Edward ‘Ted’ Daily, who lived in Turnfurlong, was the youngest worker at The Firs (MD1) In Whitchurch, under the direct control of Winston Churchill during the Second World War.
The highly secret operation saw operatives produce more than 50 inventive new weapons for use against the Nazis.
These included the kangaroo aerial bomb, the hedgehog anti-submarine device and pull and push booby traps.
Gordon Rogers, a historian and friend of Mr Daily, said: “Edward was a kind and genial man, he was not an inventor but was a very talented engineer who was involved with a variety of weapons.
“One particular thing I am aware of was his involvement with the L-delay fuse, an MD1 device that the war office instructed should replace all other fuses.”
After the war Mr Daily did national service in the RAF, where he was stationed in Germany.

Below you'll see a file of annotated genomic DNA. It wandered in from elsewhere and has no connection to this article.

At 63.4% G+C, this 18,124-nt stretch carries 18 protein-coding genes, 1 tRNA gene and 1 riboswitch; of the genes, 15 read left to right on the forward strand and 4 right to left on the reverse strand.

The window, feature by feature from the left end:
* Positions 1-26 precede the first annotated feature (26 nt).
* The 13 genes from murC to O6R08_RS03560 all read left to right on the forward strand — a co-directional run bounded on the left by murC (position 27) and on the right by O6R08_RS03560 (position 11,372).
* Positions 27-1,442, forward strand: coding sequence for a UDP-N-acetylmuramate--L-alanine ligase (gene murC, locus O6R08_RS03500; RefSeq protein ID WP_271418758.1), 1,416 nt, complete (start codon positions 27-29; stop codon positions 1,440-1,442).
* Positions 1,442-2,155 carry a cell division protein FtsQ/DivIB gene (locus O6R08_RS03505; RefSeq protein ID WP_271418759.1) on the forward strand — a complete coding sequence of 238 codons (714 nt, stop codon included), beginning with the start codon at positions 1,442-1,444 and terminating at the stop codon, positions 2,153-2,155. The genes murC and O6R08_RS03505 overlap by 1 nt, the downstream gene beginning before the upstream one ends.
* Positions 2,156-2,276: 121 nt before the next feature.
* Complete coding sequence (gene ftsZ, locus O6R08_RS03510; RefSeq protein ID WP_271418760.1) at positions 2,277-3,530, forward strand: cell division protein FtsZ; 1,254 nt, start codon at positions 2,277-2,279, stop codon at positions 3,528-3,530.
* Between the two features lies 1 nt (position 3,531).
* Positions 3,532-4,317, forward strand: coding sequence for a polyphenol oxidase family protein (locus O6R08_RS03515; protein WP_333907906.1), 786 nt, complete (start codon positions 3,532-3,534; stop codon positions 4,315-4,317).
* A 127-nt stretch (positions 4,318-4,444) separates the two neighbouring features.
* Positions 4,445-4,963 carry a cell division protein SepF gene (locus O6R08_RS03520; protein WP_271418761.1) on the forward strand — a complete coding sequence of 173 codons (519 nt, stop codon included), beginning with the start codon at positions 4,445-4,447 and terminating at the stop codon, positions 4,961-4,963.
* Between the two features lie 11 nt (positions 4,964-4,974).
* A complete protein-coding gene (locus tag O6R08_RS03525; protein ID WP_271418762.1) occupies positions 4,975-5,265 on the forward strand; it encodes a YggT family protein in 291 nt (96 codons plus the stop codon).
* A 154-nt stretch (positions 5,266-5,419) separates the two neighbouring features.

He was then put into a job as a customs officer, afterwards finding work at the Oriole record factory in Aston Clinton, where he worked until 1987. Mr Daily met his wife Margery at a dance when she was 17 years old and they were married for 62 years.
He is survived by Margery, daughter Cynthia, 60, son Christopher, 57, and grandchildren Katy, William, Alexander and Clara.
Mrs Daily said: “So many people keep saying what a lovely man he was, but to me he was my lovely husband. He was very hard working and would always keep trying until he could do something. He was naturally gifted.”
A funeral service will be held on Monday at The Chilterns Crematorium at 2.45pm.